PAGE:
“I’m Kerri Morrone Sparling and I’m not the voice of THE patient. I’m just the voice of A patient. And I’m sorry I have to present from behind the podium, but the tech guys couldn’t link me up with a lav mic because of the other diabetes devices I’m wearing. Ran out of room.”
And that is how I had to open my ePatient 2009 presentation, because if “awkward” isn’t my middle name yet, I should update it.
I was asked to present at the ePatient conference in Philadelphia earlier this week, talking about the “voice of the patient.” And honestly, I felt a little weird pretending to speak for all of us, so I had to make it clear that no one spoke for all of us. That’s why we blog about our illnesses – we speak for ourselves.
Photo courtesy of the ePatient Connections Flickr stream
I told them about how diabetes has been a part of my life longer than just about anything else, with me at every school dance, every college class, as I walked down the aisle, and now, as I’m building Bsparl. (I’m sorry – I still get a kick out of saying “BSparl.”) “Before I was an ‘e-patient,’ I was e-impatient. Where were the other people who were living with their diabetes? Was everyone just dying from it? I couldn’t be the only diabetic out there who was alive …”
We aren’t alone with our diabetes, and I shared that fact with the group at ePatient 2009. When I started, there was just a small handful of diabetes blogs – could count us on one hand. But now? Hundreds of sites are dedicated to diabetes management and lifestyle, and we are SO not alone. The diabetes community is vibrant and engaged and wants to step outside of the literal computer box and even meet up in person.
(And I showed them proof, by way of some of the photos I’ve taken of “diabetes in the wild.” See? We are real people!!)
“But while many of us have risen up to be considered ‘patient opinion leaders,’ we’re not your target market, or your consumers. We are people, and it’s important for companies to remember this. We’re not out there blogging because someone told us to, or for financial gain. We don’t blog because we HAVE to – we blog because it helps us heal. The emotional support gained from patient blogging and reading the blogs of patients is unparalleled.”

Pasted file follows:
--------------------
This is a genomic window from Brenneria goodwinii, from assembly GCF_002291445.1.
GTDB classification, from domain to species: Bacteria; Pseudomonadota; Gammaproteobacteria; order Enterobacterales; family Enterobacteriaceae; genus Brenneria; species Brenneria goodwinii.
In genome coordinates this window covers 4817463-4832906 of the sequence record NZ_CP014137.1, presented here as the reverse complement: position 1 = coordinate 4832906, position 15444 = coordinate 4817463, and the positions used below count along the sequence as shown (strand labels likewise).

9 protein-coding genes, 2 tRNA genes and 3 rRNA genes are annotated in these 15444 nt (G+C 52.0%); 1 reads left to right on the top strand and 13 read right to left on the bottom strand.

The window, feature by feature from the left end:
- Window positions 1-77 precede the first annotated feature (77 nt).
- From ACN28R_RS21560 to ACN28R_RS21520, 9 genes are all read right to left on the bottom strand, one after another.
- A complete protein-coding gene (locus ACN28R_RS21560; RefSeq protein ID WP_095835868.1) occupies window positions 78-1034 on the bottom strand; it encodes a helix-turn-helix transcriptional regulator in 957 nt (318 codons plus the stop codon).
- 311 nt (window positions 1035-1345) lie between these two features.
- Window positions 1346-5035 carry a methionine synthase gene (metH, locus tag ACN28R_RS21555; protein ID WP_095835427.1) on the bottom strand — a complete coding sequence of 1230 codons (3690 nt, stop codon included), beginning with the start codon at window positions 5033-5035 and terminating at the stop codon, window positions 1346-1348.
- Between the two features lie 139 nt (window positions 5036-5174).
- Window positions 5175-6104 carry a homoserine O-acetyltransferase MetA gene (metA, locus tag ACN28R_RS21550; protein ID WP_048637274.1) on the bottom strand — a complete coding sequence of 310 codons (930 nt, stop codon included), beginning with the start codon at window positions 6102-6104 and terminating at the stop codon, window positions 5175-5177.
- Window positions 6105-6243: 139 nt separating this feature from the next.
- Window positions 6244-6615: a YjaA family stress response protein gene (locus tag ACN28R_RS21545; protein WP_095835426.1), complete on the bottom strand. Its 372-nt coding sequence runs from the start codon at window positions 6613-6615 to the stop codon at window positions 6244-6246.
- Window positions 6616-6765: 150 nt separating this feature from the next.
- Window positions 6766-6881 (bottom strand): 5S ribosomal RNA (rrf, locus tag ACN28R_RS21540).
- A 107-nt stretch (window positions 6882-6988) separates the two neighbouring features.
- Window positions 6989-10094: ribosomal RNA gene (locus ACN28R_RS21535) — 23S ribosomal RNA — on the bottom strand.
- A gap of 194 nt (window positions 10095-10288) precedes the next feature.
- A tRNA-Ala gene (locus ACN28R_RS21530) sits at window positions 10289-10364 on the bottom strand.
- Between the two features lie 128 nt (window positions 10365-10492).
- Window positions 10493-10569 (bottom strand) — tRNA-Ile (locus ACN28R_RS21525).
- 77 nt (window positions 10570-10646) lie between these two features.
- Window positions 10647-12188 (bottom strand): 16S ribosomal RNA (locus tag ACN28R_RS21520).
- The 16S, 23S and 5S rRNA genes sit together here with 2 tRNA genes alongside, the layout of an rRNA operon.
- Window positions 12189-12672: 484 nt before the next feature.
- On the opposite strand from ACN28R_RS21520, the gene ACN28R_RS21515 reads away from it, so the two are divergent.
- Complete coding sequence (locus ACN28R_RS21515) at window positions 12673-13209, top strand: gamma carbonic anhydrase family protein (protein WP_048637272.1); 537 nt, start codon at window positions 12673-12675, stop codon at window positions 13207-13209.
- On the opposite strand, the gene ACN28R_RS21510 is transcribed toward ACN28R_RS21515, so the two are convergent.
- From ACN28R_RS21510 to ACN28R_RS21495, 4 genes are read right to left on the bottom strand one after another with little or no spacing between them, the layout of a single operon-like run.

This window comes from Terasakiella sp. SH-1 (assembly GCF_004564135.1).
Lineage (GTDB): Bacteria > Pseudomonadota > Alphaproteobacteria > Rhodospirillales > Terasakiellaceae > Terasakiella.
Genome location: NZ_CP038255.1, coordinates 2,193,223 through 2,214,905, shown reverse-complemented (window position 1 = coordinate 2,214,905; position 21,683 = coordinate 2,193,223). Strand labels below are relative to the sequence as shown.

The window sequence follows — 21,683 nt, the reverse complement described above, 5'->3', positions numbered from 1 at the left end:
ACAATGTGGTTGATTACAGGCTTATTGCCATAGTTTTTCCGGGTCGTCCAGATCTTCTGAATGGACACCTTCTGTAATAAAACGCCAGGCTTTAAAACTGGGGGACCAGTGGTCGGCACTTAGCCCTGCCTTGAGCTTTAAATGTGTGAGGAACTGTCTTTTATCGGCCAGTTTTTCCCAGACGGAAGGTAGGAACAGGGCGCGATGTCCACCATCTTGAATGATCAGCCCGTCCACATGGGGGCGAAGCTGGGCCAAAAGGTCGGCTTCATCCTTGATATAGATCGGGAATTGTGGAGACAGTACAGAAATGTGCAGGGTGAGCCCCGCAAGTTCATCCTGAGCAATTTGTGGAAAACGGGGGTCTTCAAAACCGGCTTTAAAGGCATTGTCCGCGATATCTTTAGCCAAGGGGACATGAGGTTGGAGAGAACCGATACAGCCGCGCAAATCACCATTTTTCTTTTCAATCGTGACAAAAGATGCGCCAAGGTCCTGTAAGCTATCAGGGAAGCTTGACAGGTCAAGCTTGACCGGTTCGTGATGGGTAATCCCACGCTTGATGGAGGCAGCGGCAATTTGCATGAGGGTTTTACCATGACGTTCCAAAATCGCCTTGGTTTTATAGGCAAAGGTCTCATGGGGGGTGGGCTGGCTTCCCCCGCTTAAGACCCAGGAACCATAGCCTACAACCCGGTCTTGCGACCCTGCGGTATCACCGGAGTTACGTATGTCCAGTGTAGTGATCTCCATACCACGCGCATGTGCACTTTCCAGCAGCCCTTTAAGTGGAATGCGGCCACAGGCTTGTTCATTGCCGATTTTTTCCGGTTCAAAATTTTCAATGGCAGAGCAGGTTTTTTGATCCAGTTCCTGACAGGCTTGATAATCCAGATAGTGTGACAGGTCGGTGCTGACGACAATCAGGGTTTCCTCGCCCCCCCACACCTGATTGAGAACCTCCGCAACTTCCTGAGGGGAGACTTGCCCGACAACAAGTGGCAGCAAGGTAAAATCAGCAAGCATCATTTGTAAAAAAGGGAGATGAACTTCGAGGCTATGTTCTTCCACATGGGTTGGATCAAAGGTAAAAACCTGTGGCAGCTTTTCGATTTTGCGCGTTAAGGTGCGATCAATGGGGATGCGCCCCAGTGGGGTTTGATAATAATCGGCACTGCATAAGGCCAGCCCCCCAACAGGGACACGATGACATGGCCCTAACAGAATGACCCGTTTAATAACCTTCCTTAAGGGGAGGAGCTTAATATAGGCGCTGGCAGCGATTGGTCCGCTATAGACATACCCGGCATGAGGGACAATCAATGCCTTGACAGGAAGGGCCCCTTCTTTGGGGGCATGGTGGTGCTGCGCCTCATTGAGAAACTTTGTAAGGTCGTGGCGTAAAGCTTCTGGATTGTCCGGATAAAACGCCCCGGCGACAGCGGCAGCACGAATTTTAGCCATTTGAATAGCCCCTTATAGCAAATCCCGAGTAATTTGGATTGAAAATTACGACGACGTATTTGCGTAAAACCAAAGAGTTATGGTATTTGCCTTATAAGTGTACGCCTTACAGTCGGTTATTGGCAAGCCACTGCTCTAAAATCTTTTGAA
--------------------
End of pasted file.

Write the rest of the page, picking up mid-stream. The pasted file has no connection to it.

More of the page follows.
I think they got it, guys. Or at least they seemed to. And I was so damn proud to be part of the community at that moment, because we do break the mold of “consumers.” We’re people living with, or caring for people living with, diabetes. And that gives us an unbreakable bond.
Diane Bayer, my co-presenter, followed me with a beautiful and heartfelt presentation about why she blogs. She started by talking about the diagnosis of her son’s autism, and then told the story of her own recent diagnosis with MS. Her powerful words moved the crowd, and after she spoke, we took some questions from the audience.
One question that made me actually laugh was about the presence of pharma in social media. And since I’m a bit shorter-fused than normal lately (I’m blaming BSparl again on this one), that question just about put me over the edge.
“I’m a lifelong diabetic. Pharma’s job is to keep me alive. I use their drugs and their devices to stay healthy. THAT is their priority. I don’t care how many page views they have. If they want to have a Facebook page or something after they’ve accomplished that goal? Fine by me.”
It’s a strange dance, watching people who are living with different health conditions in the same room as marketing teams and pharma companies and people who might view us as “consumers.” But at the end of the day, I’m idealistic enough to hope that we’re coming together to find ways to improve health and wellness for us all. And if that’s not their goal when they sign up for these things, I’m hoping it’s at least on their list when they go to leave.
Voice of the Patient: ePatient 2009View more presentations from Kerri Sparling.
(Don’t roll your eyes. I’m pregnant, and I’m erring towards optimism as I prepare to bring a child into the world. I’ll be back to my regularly scheduled cynicism next May. 😉 )